Adding the Khepri front to the Peacock was as simple as centering the top tie over the top of the headrest and safety pinning it down. I planned on using snaps to attach it, but there wasn't enough time before the photo shoot. It's okay. The safety pins were well-hidden and in no danger of poking anyone. I wasn't sure about the combination at first, but the textures and colors worked together. It helped give the chair the feel of an Art Nouveau peacock.
So you have a reference: the peacock and lady picture above is probably the work of Alphonse Mucha, an Art Nouveau artist who's a favorite of mine. The second picture is definitely Mucha's. I wanted my peacock to have the flowing line quality I see in his work. It's there, but it's been pointed out that the peacock is also definitely influenced by Aubrey Beardsley and Gustav Klimpt.
Hey. Klimpt and Beardsley are also favorites, and they worked in the same time period as Mucha. If you're unconsciously stealing design ideas, steal from the best.
Step 8: Is It Done Yet? Well...
Here's the glamour pictures of the Jazzy Peacock: first the great composite that Heidi Marie Photography put together, then Jennifer Maldonado's picture of the Peacock on site at Opulent Mobility. Thanks to Heidi and Jennifer!
There's a couple of small touches I didn't catch in my process photos, but you can see them clearly in the finished pictures. The skirt on the Peacock dragged and caught on the back wheels, so I gathered up the center with safety pins. That happened right before the photo shoot we did at my house, and the pin stayed in place for the exhibit. I forgot to sew it!
Then I looked at the wheels and the hand control unit. They were not jazzy. Of course, I realized this after the photo shoot. First I painted the spokes of the front wheels with cobalt blue nail polish. Then I painted the sides of the tires and the control unit with a mixture of acrylic gloss medium and a combination of gold and interference gold metallic pigment. It looks good, although I wouldn't recommend it for tire tread. Paint isn't durable enough to stand up to road wear. I'll need to do something else later, like replace the tires and make covers.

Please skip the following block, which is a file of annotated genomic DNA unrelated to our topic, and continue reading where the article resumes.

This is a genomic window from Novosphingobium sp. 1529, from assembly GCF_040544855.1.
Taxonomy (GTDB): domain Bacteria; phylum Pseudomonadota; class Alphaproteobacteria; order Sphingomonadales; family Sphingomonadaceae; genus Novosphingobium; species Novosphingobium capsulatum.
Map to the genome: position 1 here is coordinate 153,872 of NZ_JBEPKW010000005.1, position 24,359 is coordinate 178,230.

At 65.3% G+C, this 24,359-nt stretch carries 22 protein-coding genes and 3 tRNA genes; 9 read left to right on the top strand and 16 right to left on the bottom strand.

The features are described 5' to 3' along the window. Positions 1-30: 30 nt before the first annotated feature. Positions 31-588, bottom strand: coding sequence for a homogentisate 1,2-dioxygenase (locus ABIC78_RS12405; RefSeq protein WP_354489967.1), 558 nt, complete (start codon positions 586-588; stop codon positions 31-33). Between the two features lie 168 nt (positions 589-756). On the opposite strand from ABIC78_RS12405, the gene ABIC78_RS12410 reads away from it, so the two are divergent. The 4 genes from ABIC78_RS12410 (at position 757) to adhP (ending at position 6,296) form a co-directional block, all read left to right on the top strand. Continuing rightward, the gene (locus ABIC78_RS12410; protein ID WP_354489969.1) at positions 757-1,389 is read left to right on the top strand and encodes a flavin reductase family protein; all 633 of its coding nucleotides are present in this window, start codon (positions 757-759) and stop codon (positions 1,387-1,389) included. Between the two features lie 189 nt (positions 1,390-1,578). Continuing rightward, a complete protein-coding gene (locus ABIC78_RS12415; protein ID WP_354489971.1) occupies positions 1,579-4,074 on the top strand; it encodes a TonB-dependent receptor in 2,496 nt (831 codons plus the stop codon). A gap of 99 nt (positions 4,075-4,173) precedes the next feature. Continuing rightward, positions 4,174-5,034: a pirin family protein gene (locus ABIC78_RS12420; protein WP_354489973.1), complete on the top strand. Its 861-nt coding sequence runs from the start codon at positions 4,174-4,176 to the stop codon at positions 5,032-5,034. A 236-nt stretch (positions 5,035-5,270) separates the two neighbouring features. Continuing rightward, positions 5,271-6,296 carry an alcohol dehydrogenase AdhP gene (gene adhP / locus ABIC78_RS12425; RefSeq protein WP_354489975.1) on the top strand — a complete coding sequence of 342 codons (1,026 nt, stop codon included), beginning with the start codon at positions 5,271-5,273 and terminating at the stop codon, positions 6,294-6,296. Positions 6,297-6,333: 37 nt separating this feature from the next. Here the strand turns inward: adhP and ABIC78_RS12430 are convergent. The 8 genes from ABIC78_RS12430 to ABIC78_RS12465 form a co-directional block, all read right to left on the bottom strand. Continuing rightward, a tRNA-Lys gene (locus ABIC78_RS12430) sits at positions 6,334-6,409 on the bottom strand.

I'm very fond of the Jazzy Peacock, but it's not finished yet. I'm trained in theater and prefer interactive work. Pieces aren't complete to me if they aren't in motion, in use or at least lit up. I'm thinking of installing a massage chair insert under the decorative seating, so the drapery has a rolling motion. I found a shiatsu seat cover that can link up to an I-pod or shuffle. Excellent. The Peacock could make music!
And now I've reached the end of my technical know how. Can you help?
Do any of you fine Instructable folk know how to rig the batteries of an electric mobility scooter so they can also charge a shiatsu massage chair seat? Do you know how to rig speakers to hide in the fabric folds without sparking and causing a fire? Can those speakers also be rigged to the batteries, so I only need one charger?
Most of my mobility artworks could use some technical help. I'd like to rig a player piano reel to Driven's wheels, maybe add a speaker and a Blue Tooth to Le Flaneur and light up the Nebula's sail. Sure, I can figure some of that out myself. But it's so much more rewarding when I work with others. That way we're all learning something.
I look forward to your suggestions, your know-how and your expert advice.
You all rock. Thank you!